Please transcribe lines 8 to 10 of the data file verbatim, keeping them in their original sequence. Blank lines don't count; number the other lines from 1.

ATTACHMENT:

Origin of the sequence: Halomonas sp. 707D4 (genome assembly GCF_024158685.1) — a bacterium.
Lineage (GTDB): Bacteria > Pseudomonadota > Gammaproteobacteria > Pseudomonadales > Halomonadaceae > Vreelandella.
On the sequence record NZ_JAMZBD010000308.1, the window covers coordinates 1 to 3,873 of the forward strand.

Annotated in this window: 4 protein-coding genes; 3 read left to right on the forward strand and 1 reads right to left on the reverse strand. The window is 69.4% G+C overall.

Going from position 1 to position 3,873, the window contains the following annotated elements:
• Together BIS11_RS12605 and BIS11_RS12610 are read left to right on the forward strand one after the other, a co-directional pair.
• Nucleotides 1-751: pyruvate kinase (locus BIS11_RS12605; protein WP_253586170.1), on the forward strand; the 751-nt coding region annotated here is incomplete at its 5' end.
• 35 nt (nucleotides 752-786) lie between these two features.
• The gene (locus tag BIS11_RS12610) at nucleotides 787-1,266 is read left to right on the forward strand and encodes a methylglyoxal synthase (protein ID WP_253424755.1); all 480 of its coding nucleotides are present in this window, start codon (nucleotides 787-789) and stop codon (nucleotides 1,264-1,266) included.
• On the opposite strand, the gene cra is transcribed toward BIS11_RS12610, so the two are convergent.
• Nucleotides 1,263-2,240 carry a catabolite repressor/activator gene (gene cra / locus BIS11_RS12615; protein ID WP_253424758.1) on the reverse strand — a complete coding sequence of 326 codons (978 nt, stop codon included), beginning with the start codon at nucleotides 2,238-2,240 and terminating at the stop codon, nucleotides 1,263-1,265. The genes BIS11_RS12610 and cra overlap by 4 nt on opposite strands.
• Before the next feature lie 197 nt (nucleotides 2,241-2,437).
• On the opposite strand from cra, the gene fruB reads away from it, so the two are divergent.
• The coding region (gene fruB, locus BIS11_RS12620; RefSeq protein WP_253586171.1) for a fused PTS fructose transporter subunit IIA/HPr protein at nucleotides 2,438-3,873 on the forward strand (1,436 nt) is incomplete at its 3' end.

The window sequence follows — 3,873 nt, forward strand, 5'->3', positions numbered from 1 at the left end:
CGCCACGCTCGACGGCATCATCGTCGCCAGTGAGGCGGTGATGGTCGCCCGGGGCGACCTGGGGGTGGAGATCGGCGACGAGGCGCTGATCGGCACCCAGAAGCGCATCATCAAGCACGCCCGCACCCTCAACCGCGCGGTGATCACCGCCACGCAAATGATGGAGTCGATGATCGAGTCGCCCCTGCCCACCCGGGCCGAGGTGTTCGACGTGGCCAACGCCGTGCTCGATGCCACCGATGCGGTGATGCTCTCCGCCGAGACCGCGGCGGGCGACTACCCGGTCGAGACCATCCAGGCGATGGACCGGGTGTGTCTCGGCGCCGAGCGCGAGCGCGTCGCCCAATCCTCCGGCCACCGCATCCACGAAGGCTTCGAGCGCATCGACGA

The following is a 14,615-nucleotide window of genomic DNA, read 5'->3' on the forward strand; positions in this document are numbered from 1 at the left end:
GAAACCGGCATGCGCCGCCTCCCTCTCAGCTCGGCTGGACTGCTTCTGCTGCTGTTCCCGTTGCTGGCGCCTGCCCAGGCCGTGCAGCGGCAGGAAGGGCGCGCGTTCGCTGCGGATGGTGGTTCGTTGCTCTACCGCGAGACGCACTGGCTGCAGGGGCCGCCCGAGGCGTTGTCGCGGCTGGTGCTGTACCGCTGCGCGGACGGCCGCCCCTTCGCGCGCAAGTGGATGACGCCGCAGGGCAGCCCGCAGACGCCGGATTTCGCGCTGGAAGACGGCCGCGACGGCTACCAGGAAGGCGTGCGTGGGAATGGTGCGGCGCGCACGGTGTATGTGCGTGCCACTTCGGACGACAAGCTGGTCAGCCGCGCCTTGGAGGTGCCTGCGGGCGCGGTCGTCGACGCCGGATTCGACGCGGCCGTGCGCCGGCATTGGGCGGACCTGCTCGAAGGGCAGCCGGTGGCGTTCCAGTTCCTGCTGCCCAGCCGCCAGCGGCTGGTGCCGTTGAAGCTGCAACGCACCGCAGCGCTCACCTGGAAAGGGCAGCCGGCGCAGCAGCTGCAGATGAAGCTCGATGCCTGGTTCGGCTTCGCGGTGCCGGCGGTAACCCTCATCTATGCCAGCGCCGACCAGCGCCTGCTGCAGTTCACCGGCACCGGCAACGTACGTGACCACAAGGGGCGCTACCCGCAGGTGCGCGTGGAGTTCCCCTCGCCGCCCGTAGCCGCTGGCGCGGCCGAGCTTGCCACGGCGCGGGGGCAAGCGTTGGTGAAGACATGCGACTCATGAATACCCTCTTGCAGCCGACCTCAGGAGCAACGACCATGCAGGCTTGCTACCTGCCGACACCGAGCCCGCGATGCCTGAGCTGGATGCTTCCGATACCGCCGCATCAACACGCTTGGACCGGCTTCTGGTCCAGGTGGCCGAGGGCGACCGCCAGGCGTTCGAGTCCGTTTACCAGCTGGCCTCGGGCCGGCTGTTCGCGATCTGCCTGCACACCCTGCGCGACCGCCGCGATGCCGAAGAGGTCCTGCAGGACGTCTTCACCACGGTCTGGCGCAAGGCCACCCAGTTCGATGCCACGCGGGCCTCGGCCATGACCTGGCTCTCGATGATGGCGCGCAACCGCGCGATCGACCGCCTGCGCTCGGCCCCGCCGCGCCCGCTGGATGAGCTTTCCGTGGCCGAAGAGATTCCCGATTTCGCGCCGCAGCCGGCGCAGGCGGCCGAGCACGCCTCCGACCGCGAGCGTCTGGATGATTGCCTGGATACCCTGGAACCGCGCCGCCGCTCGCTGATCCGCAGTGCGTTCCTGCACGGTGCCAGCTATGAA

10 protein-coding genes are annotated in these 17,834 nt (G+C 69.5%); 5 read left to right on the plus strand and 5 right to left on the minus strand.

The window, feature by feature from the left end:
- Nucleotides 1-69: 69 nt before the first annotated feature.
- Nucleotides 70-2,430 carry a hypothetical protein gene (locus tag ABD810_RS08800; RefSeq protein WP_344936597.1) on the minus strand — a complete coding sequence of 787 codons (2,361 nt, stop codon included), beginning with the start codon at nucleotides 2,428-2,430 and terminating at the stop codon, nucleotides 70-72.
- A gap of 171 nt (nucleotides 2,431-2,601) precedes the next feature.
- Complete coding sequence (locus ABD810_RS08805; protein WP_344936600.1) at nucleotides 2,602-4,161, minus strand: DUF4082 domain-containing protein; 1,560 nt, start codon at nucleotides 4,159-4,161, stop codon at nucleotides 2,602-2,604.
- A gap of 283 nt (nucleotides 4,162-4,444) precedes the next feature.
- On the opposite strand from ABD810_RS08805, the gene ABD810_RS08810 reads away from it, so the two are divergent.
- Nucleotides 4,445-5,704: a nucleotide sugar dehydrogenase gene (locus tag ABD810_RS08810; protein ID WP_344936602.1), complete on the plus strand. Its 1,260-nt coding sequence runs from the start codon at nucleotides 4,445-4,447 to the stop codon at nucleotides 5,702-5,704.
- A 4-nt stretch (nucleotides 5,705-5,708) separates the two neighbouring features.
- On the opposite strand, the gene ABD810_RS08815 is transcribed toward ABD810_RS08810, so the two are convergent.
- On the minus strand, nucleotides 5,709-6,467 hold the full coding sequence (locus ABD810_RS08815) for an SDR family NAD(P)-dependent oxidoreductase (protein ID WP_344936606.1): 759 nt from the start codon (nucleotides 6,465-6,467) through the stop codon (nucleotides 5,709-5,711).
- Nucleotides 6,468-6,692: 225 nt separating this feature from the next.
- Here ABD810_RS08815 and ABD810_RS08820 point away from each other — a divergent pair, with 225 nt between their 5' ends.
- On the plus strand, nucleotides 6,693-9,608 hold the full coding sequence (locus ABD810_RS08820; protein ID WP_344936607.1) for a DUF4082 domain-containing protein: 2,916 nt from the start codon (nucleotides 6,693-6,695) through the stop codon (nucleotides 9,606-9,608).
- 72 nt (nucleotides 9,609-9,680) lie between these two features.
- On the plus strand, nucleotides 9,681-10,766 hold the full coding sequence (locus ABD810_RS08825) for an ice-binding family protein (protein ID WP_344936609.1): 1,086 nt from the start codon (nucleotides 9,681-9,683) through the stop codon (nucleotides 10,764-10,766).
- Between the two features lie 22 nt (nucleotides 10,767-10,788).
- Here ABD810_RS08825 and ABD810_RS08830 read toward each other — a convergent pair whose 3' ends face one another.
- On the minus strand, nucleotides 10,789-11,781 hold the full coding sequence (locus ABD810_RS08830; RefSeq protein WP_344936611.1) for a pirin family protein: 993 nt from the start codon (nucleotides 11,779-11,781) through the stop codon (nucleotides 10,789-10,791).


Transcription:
• 35 nt (nucleotides 752-786) lie between these two features.
• The gene (locus tag BIS11_RS12610) at nucleotides 787-1,266 is read left to right on the forward strand and encodes a methylglyoxal synthase (protein ID WP_253424755.1); all 480 of its coding nucleotides are present in this window, start codon (nucleotides 787-789) and stop codon (nucleotides 1,264-1,266) included.
• On the opposite strand, the gene cra is transcribed toward BIS11_RS12610, so the two are convergent.